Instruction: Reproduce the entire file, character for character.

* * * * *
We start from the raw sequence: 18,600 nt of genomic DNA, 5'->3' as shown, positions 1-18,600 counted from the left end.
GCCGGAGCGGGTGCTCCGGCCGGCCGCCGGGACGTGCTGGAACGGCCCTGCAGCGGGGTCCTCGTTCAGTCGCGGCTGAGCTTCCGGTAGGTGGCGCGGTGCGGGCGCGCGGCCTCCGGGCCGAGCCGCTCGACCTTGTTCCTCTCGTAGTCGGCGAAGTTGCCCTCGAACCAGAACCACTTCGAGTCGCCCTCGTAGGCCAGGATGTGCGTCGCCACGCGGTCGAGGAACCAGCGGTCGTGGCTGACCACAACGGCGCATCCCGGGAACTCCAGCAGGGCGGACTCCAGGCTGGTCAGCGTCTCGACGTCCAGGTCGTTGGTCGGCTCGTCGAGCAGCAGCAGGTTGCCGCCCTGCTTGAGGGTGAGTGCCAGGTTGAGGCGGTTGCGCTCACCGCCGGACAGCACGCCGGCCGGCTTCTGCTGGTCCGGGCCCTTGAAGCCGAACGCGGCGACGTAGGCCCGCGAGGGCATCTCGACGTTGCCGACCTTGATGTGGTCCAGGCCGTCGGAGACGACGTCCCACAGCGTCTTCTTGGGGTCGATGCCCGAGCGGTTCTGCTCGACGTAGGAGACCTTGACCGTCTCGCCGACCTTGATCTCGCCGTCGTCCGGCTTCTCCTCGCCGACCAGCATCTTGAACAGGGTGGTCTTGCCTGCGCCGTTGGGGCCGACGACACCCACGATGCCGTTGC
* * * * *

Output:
We start from the raw sequence: 18,600 nt of genomic DNA, 5'->3' as shown, positions 1-18,600 counted from the left end.
GCCGGAGCGGGTGCTCCGGCCGGCCGCCGGGACGTGCTGGAACGGCCCTGCAGCGGGGTCCTCGTTCAGTCGCGGCTGAGCTTCCGGTAGGTGGCGCGGTGCGGGCGCGCGGCCTCCGGGCCGAGCCGCTCGACCTTGTTCCTCTCGTAGTCGGCGAAGTTGCCCTCGAACCAGAACCACTTCGAGTCGCCCTCGTAGGCCAGGATGTGCGTCGCCACGCGGTCGAGGAACCAGCGGTCGTGGCTGACCACAACGGCGCATCCCGGGAACTCCAGCAGGGCGGACTCCAGGCTGGTCAGCGTCTCGACGTCCAGGTCGTTGGTCGGCTCGTCGAGCAGCAGCAGGTTGCCGCCCTGCTTGAGGGTGAGTGCCAGGTTGAGGCGGTTGCGCTCACCGCCGGACAGCACGCCGGCCGGCTTCTGCTGGTCCGGGCCCTTGAAGCCGAACGCGGCGACGTAGGCCCGCGAGGGCATCTCGACGTTGCCGACCTTGATGTGGTCCAGGCCGTCGGAGACGACGTCCCACAGCGTCTTCTTGGGGTCGATGCCCGAGCGGTTCTGCTCGACGTAGGAGACCTTGACCGTCTCGCCGACCTTGATCTCGCCGTCGTCCGGCTTCTCCTCGCCGACCAGCATCTTGAACAGGGTGGTCTTGCCTGCGCCGTTGGGGCCGACGACACCCACGATGCCGTTGC